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Ask Dave

Stop the Drama

Traci wants to know how to start her Total Money Makeover. She's broke, behind on bills, and doesn't know how to start the envelope system. Dave explains it starts with the budget.

QUESTION: Traci on Facebook wants to know how to start her Total Money Makeover. She’s broke, behind on bills, and doesn’t know how to start the envelope system. Dave explains it starts with the budget.

ANSWER: I don’t know why you have to be caught up to start. You misunderstood how to do a budget. A budget is, I’m going to sit down with all the bills that I have, which includes being behind, and look at those bills and my income for this month and this pay period, and I give every dollar a name. You put your income at the top, and the first things you need to take care of are food, clothing, shelter, transportation and utilities. You have to eat, you have to keep a place to live, and you have to keep the freaking lights on. No drama here. You’ve got the money to do that, so sit down and pay your light bill on paper. Put your income at the top. Pay your food bill. Write out how much you’re going to spend on food. Pay the lights. Pay the water. Pay the rent or the mortgage. Pay the car payment if there is one. Put gas in the car. A little bit of basic money for clothing—nothing fancy. You look at that, and then with what’s left over after you do your basics ...

The drama is all in this email here. Just stop the drama. You’ve got the money to do the basics. Then you look at the bills you’re behind with. What have I got to do to get current with those? Let’s say you’re behind on your electric bill, and you’re behind on MasterCard. MasterCard gets nothing until the electricity is current. You’re behind on the electric bill, and you’re current on MasterCard. You quit paying any bills that aren’t necessities until the necessities are current. You get current with necessities first and foremost. Then we’ll work on everything else that’s not a necessity. The necessities are food, shelter, clothing, transportation, and utilities. Then you work on everything else. Everything else has a name, dollar by dollar by dollar by dollar, right down the list. Every dollar has a name. Every dollar has an assignment.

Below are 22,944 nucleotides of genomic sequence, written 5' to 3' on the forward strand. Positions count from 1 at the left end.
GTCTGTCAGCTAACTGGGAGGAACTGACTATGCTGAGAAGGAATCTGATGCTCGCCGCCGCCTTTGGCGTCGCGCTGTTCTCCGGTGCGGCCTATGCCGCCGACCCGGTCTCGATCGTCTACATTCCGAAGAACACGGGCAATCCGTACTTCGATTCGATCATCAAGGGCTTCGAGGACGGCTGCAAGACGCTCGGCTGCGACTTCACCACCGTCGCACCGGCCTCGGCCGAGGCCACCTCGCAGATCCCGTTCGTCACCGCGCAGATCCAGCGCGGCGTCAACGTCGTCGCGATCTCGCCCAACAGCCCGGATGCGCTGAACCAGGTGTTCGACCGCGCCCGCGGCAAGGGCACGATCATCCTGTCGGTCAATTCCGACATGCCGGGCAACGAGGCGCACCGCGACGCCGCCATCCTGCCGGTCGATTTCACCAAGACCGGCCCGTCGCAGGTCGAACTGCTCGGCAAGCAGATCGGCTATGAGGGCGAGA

As far as the envelopes, you don’t have to be caught up to have cash just suddenly appear. You get paid this week, you’re going to go buy groceries this week. All the envelope system is for groceries is you say instead of putting your money in the bank and then writing a check at the grocery store—all the envelope system is, is you put your money in the bank, and you cash a check for your food budget for that week, and you put that cash in the envelope, and you use that cash at the grocery store. It’s the same money you would’ve been using anyway at the grocery store.

You don’t need to get “caught up” to start envelopes. That’s not how it works. And you don’t need to get caught up to start a budget. You do have to assign a priority to some things and decide on purpose what’s not going to get paid this pay period or this month if you’re behind. You go down the list as far as you can go down the list, and you draw a line, and whoever is below the line simply does not get paid this month. Something’s not going to happen. You might as well decide what that is on purpose. You have to happen to your money, or the lack of it will always happen to you. You have to make the dollars that you have behave.

You don’t have to get caught up to start the envelope system, and you don’t have to get caught up to budget. All a budget is, is you’re making the money that you have go to what you want it to go to this month. That could include things you’re behind on.